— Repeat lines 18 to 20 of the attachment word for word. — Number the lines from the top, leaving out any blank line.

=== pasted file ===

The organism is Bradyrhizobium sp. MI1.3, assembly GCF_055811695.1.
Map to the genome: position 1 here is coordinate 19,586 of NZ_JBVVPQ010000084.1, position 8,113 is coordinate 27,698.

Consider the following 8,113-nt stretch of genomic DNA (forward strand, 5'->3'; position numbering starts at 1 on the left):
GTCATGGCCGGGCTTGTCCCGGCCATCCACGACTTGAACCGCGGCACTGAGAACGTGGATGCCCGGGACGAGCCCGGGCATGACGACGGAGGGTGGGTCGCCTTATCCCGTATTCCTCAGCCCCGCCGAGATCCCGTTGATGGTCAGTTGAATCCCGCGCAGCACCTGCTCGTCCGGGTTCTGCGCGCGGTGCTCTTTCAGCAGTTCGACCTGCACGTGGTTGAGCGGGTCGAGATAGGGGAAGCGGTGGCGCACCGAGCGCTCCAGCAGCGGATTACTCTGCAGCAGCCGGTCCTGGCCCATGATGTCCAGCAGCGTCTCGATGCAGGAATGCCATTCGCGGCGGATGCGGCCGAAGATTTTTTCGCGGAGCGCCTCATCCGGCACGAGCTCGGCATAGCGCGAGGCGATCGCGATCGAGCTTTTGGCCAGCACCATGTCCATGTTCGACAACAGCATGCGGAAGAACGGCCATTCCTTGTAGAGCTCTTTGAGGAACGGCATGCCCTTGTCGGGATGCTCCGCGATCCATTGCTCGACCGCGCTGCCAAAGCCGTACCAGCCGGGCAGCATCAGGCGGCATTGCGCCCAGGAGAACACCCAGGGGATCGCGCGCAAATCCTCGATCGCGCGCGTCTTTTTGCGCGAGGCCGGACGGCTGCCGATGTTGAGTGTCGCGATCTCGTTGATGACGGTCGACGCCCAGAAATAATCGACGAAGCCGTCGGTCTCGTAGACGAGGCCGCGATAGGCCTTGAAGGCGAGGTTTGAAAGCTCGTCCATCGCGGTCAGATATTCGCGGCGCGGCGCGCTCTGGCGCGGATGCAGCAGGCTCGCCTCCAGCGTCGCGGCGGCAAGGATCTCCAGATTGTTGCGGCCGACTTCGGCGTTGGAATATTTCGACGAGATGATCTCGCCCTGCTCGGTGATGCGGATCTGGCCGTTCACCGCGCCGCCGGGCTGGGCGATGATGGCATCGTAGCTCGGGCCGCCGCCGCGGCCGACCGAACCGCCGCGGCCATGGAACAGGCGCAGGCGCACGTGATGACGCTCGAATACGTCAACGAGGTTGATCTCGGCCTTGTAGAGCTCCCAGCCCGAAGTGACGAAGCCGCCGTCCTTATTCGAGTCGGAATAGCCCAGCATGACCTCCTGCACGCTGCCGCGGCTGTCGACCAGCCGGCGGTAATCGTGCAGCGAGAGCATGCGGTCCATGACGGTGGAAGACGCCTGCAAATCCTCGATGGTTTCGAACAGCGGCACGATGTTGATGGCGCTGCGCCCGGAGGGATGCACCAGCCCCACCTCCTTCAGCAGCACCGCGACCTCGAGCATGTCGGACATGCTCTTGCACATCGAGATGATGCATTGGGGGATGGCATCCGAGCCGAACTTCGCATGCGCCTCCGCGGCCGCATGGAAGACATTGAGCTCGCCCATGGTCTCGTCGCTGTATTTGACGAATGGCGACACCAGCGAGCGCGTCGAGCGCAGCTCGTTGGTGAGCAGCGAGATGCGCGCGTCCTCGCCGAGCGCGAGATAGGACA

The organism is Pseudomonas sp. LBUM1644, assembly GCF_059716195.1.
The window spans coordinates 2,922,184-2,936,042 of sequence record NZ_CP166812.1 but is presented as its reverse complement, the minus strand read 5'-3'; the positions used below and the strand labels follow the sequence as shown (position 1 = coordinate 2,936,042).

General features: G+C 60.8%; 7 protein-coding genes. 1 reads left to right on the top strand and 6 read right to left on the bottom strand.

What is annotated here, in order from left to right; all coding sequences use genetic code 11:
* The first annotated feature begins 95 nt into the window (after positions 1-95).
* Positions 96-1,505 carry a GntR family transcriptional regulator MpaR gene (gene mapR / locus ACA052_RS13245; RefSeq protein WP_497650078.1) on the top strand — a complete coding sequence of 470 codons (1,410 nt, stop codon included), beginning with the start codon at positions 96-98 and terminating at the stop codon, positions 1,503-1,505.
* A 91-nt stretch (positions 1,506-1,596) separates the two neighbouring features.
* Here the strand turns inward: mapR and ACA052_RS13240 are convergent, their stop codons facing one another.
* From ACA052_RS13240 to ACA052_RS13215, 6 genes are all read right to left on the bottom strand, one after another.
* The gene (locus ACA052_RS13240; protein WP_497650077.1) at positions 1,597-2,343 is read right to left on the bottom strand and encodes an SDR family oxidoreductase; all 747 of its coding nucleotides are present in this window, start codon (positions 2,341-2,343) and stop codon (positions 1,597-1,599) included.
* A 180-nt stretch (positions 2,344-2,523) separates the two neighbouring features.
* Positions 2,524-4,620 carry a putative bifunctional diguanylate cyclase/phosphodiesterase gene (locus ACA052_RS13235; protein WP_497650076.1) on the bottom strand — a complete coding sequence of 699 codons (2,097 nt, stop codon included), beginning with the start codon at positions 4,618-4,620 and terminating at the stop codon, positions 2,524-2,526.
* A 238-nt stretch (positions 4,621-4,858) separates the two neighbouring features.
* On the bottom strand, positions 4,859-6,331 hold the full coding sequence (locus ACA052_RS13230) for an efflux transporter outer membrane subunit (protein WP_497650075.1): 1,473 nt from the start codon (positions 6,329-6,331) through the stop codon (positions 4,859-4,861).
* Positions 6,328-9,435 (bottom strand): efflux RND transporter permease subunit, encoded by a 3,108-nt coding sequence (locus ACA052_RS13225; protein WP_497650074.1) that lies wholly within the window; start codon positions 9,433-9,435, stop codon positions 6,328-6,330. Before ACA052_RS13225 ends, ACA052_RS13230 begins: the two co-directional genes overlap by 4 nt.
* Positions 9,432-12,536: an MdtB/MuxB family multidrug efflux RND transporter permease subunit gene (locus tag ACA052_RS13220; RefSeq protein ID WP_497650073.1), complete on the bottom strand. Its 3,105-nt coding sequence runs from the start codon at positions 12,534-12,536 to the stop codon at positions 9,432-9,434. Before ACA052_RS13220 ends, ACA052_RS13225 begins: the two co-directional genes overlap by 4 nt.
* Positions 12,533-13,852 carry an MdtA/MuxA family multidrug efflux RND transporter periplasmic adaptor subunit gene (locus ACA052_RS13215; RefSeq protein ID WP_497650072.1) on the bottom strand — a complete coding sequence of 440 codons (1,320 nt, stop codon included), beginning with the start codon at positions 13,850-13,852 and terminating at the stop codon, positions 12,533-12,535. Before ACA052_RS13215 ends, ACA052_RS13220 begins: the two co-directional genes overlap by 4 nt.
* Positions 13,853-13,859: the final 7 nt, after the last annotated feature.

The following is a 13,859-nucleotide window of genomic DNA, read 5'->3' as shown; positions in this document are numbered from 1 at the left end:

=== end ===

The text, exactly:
* On the bottom strand, positions 4,859-6,331 hold the full coding sequence (locus ACA052_RS13230) for an efflux transporter outer membrane subunit (protein WP_497650075.1): 1,473 nt from the start codon (positions 6,329-6,331) through the stop codon (positions 4,859-4,861).
* Positions 6,328-9,435 (bottom strand): efflux RND transporter permease subunit, encoded by a 3,108-nt coding sequence (locus ACA052_RS13225; protein WP_497650074.1) that lies wholly within the window; start codon positions 9,433-9,435, stop codon positions 6,328-6,330. Before ACA052_RS13225 ends, ACA052_RS13230 begins: the two co-directional genes overlap by 4 nt.
* Positions 9,432-12,536: an MdtB/MuxB family multidrug efflux RND transporter permease subunit gene (locus tag ACA052_RS13220; RefSeq protein ID WP_497650073.1), complete on the bottom strand. Its 3,105-nt coding sequence runs from the start codon at positions 12,534-12,536 to the stop codon at positions 9,432-9,434. Before ACA052_RS13220 ends, ACA052_RS13225 begins: the two co-directional genes overlap by 4 nt.